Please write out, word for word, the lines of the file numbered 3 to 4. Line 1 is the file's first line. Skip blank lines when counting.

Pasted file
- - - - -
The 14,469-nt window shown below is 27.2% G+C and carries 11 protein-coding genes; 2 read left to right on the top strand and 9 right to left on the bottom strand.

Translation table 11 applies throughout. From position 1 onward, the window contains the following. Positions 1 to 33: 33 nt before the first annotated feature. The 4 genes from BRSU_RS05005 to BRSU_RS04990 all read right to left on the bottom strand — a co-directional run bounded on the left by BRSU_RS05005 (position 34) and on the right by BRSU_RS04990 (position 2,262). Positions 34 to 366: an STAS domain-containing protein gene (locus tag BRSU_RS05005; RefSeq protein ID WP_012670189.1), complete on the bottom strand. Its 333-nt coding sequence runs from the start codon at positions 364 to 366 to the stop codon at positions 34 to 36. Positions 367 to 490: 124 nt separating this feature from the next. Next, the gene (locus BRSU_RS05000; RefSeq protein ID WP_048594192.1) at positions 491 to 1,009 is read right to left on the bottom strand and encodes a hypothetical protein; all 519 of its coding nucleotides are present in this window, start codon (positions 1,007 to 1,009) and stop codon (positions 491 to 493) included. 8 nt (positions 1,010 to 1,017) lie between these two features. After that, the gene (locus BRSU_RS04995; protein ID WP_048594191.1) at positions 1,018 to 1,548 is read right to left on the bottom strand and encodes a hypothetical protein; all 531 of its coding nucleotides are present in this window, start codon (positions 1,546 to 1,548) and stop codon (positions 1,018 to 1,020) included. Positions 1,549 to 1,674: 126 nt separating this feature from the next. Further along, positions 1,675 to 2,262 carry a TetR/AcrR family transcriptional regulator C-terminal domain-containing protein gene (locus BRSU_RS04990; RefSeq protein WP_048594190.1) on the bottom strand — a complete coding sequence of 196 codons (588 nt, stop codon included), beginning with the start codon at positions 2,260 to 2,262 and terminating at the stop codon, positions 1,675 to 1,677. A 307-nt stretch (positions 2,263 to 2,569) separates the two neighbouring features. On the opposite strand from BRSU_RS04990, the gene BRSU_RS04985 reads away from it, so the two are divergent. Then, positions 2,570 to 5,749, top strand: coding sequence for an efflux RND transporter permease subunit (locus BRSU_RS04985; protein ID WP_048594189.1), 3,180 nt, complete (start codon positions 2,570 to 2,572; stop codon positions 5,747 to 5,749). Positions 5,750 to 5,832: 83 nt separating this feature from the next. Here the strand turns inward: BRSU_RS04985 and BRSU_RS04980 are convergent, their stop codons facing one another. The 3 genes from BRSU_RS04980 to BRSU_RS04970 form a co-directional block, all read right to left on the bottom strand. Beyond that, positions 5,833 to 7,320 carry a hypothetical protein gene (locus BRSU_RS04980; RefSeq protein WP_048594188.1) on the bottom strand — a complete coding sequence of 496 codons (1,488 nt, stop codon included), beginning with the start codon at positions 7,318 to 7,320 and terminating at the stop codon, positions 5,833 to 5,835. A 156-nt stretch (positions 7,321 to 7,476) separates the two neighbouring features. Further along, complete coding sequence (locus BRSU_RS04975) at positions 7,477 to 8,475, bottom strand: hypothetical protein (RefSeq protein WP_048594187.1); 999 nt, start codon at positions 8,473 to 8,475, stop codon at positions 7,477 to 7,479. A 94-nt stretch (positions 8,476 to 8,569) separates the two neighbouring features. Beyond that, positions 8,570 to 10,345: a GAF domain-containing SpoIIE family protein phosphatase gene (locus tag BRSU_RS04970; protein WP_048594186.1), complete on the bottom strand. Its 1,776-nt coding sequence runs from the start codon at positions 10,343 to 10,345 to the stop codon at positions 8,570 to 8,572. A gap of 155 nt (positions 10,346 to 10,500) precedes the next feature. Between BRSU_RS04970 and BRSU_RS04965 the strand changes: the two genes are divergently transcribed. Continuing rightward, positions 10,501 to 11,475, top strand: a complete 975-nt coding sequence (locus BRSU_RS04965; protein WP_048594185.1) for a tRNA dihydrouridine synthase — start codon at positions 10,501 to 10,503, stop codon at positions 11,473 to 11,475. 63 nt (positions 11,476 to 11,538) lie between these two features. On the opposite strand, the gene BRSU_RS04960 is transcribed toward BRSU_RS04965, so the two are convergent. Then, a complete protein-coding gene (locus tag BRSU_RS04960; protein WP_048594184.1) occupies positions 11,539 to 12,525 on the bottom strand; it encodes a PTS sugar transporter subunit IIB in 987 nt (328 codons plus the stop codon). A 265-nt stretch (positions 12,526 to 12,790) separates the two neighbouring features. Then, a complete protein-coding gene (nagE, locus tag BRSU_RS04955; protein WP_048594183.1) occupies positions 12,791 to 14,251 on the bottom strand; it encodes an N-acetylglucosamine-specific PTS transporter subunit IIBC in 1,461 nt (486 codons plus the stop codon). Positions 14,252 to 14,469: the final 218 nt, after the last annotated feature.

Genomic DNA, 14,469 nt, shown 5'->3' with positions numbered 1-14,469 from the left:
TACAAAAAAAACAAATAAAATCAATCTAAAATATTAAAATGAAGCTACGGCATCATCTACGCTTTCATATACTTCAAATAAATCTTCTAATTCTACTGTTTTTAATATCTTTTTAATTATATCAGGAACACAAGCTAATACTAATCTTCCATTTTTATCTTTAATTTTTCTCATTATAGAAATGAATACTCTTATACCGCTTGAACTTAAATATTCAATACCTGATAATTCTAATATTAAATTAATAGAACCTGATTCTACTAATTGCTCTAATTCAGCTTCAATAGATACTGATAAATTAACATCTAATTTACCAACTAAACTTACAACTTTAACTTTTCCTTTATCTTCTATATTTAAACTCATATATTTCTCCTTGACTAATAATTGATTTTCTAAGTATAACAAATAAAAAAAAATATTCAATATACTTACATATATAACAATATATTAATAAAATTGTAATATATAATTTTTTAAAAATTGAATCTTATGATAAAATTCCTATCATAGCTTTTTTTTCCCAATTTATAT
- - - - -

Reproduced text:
Genomic DNA, 14,469 nt, shown 5'->3' with positions numbered 1-14,469 from the left:
TACAAAAAAAACAAATAAAATCAATCTAAAATATTAAAATGAAGCTACGGCATCATCTACGCTTTCATATACTTCAAATAAATCTTCTAATTCTACTGTTTTTAATATCTTTTTAATTATATCAGGAACACAAGCTAATACTAATCTTCCATTTTTATCTTTAATTTTTCTCATTATAGAAATGAATACTCTTATACCGCTTGAACTTAAATATTCAATACCTGATAATTCTAATATTAAATTAATAGAACCTGATTCTACTAATTGCTCTAATTCAGCTTCAATAGATACTGATAAATTAACATCTAATTTACCAACTAAACTTACAACTTTAACTTTTCCTTTATCTTCTATATTTAAACTCATATATTTCTCCTTGACTAATAATTGATTTTCTAAGTATAACAAATAAAAAAAAATATTCAATATACTTACATATATAACAATATATTAATAAAATTGTAATATATAATTTTTTAAAAATTGAATCTTATGATAAAATTCCTATCATAGCTTTTTTTTCCCAATTTATAT